- Khan and her ilk feel that the only option they have left is to bring new theories about new markets and new practices to court. They’re hoping to set new precedents that will govern the new ways things work.
Either they’ll win when traditionalists said they couldn’t, or Congress will see the U.S. needs new laws.
This approach already seems to be working: One of the few tests so far was the FTC’s incorporation of privacy into its antitrust case against Meta, which was actually pretty positive for the side favoring innovation in litigation.
So where does this all leave Microsoft and Xbox?
- The FTC will be probing its proposed purchase of Activision Blizzard, according to Bloomberg, with a likely focus on whether Microsoft will be blocking rivals by limiting access to Activision Blizzard’s games.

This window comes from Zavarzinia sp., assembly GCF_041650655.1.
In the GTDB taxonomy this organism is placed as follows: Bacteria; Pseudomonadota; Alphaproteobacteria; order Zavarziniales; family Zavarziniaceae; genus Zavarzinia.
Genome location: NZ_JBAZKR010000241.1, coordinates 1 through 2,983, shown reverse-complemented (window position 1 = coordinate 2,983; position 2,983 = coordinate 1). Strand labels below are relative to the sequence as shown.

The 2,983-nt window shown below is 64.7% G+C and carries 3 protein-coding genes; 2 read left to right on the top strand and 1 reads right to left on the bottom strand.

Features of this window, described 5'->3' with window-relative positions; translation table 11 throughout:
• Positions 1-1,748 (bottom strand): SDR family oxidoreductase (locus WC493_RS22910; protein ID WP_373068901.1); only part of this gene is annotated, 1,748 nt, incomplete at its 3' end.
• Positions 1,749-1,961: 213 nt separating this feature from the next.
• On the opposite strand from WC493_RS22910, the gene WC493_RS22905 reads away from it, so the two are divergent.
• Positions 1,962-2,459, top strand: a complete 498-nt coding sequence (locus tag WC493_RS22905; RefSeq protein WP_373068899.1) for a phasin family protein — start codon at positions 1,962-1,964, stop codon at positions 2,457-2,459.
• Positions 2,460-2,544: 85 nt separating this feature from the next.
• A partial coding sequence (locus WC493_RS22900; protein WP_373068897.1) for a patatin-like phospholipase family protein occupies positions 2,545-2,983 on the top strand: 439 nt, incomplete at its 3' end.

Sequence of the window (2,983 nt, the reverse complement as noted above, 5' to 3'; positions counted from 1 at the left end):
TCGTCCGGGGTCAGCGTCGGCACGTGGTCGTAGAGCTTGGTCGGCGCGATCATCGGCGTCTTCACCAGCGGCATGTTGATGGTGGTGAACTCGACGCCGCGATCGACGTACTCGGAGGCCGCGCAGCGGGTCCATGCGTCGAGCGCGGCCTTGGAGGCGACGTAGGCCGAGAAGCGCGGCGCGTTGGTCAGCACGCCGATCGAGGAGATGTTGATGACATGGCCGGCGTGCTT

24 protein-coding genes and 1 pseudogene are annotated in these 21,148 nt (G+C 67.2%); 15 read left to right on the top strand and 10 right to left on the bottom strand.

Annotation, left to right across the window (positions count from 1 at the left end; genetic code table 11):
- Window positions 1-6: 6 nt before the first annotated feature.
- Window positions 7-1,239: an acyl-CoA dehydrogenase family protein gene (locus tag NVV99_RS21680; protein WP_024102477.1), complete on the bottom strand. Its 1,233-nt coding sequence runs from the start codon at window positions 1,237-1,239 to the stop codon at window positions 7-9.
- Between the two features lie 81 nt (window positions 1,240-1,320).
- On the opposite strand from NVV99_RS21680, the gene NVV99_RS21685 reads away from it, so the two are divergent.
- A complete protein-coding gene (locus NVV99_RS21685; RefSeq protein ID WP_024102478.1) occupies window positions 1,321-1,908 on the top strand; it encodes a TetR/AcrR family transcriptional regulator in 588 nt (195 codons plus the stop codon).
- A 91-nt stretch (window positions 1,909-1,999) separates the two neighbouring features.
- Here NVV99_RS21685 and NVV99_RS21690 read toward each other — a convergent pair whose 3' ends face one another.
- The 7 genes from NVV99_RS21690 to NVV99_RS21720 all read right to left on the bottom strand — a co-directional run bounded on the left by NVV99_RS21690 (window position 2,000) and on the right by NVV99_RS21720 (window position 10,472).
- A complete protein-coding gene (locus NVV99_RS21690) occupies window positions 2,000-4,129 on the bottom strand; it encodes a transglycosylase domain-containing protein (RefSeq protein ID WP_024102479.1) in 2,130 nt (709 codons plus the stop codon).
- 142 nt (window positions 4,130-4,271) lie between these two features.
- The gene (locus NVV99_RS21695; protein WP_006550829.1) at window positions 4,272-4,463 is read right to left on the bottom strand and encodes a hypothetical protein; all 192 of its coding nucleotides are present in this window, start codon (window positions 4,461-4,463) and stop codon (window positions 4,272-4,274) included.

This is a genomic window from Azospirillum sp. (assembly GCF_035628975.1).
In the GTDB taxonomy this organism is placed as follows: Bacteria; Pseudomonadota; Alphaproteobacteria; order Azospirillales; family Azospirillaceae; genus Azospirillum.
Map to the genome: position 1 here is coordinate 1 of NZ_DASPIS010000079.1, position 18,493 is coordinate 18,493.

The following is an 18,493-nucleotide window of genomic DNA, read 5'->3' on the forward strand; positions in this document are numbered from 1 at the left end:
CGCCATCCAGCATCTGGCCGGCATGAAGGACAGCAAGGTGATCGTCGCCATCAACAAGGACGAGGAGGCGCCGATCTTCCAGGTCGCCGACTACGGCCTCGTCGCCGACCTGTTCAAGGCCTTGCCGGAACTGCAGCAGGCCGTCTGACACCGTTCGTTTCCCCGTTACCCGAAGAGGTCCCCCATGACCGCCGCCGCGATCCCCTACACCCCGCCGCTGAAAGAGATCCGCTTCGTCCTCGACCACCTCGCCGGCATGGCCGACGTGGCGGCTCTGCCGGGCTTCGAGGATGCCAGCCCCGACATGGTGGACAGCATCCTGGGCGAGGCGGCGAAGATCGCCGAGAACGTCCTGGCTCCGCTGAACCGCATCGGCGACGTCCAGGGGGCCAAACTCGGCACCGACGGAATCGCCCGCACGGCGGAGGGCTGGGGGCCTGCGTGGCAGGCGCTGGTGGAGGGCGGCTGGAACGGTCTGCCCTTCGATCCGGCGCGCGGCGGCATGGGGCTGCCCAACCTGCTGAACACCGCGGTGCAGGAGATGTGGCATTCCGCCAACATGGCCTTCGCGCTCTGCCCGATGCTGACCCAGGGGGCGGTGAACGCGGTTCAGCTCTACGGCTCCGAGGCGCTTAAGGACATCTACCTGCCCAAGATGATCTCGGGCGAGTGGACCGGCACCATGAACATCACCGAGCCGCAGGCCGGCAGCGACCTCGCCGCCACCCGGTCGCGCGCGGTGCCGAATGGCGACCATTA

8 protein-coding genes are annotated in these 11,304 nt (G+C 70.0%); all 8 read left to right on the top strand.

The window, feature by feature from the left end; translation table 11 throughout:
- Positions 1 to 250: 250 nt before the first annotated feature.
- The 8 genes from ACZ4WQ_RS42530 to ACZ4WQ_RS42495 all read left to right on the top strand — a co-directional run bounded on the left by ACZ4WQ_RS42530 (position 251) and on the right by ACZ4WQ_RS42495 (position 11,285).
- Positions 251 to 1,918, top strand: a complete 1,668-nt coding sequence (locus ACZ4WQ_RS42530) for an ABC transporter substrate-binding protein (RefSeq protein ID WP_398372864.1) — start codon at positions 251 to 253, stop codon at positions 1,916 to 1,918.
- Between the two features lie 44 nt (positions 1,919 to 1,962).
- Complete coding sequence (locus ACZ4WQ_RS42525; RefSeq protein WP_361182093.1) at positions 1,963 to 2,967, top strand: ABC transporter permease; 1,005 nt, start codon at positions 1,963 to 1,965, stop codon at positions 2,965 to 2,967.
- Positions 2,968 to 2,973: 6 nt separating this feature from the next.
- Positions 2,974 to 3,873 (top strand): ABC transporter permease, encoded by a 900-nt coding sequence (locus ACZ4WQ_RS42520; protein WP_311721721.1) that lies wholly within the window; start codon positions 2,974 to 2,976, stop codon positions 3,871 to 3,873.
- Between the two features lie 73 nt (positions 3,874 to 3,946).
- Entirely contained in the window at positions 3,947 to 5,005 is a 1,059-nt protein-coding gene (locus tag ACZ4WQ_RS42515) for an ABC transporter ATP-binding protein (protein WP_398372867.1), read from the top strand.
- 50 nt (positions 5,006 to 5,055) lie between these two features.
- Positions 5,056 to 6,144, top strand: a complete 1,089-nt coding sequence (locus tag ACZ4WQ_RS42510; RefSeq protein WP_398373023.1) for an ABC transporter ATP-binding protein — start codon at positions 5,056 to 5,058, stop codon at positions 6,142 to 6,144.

- Platforms’ potential use of in-house suppliers against competitors didn’t used to get enforcers’ hackles up too often, but now, even Republicans are increasingly concerned about it.
- More to the point, Microsoft isn’t alone: Now that Sony is also hoping to buy Bungie, it’s clear we’re facing a wave of consolidation in video games and — as my colleagues over at Protocol Gaming put it — the race is on “to build out more expansive software and services ecosystems” and secure a future amid subscription gaming and the cloud.
None of this means there will be a lawsuit, of course. But if Microsoft thinks it can coast on its reputation as the fairest Big Tech competitor since its antitrust saga ended in 2001, it might find it has a lot more to lose than it thinks.